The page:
Municipality and history

The municipality is the “root of the Republic”. The categorical definition is made by the historian Joaquín Gabaldón Márquez in his 1952 work, the most recent edition of which is that of the Academy of History in 1987. The analysis of the Caracas councilor and UCV professor Eduardo Tamayo Gascue in his Sociology of the Municipality of 1960.

The reasoning behind it is based on data that precede the decisive episode of April 19, 1810, whose 211st anniversary we will commemorate in a few days, motivating this note. If we adopt Morón's vision, the council or council was in colonial or provincial times, the first manifestation of the autonomic will of the conqueror, in the words of Don Mario Briceño Iragorry.

The institution of Spanish Public Law that arrived here in 1509 through Cubagua, acquired new vigor in America, fueled by the distance from the metropolis and found here between the cities that were being founded. Also due to the fact of becoming a stronghold of the power of the Venezuelans. They were not democratic bodies, but there was born both the national sentiment that would end up being pro-independence and the uses of deliberation for political decision-making. The birth of Venezuelan parliamentarism can be referred to these bodies, as we read in Manuel Alfredo Rodríguez.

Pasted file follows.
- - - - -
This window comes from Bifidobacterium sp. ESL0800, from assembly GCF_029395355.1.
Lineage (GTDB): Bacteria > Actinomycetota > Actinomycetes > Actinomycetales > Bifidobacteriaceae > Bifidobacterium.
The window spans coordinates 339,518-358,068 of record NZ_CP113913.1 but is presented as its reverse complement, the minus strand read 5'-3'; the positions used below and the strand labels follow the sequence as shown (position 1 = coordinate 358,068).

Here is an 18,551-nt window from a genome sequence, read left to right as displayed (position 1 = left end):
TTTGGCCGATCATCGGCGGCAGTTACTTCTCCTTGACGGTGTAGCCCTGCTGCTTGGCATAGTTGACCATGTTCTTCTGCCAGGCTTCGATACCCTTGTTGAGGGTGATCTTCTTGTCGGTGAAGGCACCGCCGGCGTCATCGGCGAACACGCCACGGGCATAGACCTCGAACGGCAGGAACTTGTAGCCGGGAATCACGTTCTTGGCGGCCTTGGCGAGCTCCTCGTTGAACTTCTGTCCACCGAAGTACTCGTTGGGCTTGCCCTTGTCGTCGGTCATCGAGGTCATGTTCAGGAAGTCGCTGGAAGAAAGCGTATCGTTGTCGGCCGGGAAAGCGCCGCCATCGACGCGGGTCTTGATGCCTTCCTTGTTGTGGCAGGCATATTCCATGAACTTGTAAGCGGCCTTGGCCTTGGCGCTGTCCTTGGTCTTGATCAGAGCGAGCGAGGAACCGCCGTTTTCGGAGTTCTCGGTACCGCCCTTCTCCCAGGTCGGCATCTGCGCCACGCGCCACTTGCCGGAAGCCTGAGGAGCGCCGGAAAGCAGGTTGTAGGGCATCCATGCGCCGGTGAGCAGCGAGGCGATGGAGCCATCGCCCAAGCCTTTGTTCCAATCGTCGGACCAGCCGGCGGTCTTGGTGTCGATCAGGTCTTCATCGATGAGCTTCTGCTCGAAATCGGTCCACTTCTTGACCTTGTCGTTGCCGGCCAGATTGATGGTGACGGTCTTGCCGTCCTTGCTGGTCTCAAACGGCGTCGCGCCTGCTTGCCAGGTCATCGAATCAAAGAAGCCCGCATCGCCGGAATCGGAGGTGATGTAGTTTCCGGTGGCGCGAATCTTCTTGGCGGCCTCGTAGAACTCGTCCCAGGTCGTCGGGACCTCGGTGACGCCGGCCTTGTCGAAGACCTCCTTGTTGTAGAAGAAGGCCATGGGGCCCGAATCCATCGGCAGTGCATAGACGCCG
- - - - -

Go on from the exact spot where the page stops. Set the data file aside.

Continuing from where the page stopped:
So much so that in the middle of the XNUMXth century, seventeen years before the founding of Caracas, representatives of the councils of the existing cities met in Nueva Segovia de Barquisimeto and sent a mayor, Sancho Briceño, to raise the problems that plagued them.

In the February 1936 Program, beginning the democratizing reforms after Gómez's death and the end of his regime, López Contreras, on the point of legality, considers the reform of the municipality "that had almost ceased to exist" to be central. Not in vain Andrés Eloy Blanco saw the municipality as the “traditional principle and savior of nationality”. Nothing less.

If I insist on the importance and historical, political and social significance of the Venezuelan municipality, it is not on a whim. I am driven by a deep-rooted conviction that stems from real knowledge of our country, as well as its long and checkered history, but also because I see it threatened by irresponsible legislative bills that belittle it and seek to replace it with essentially artificial constructs of ideologism or rhetoric.


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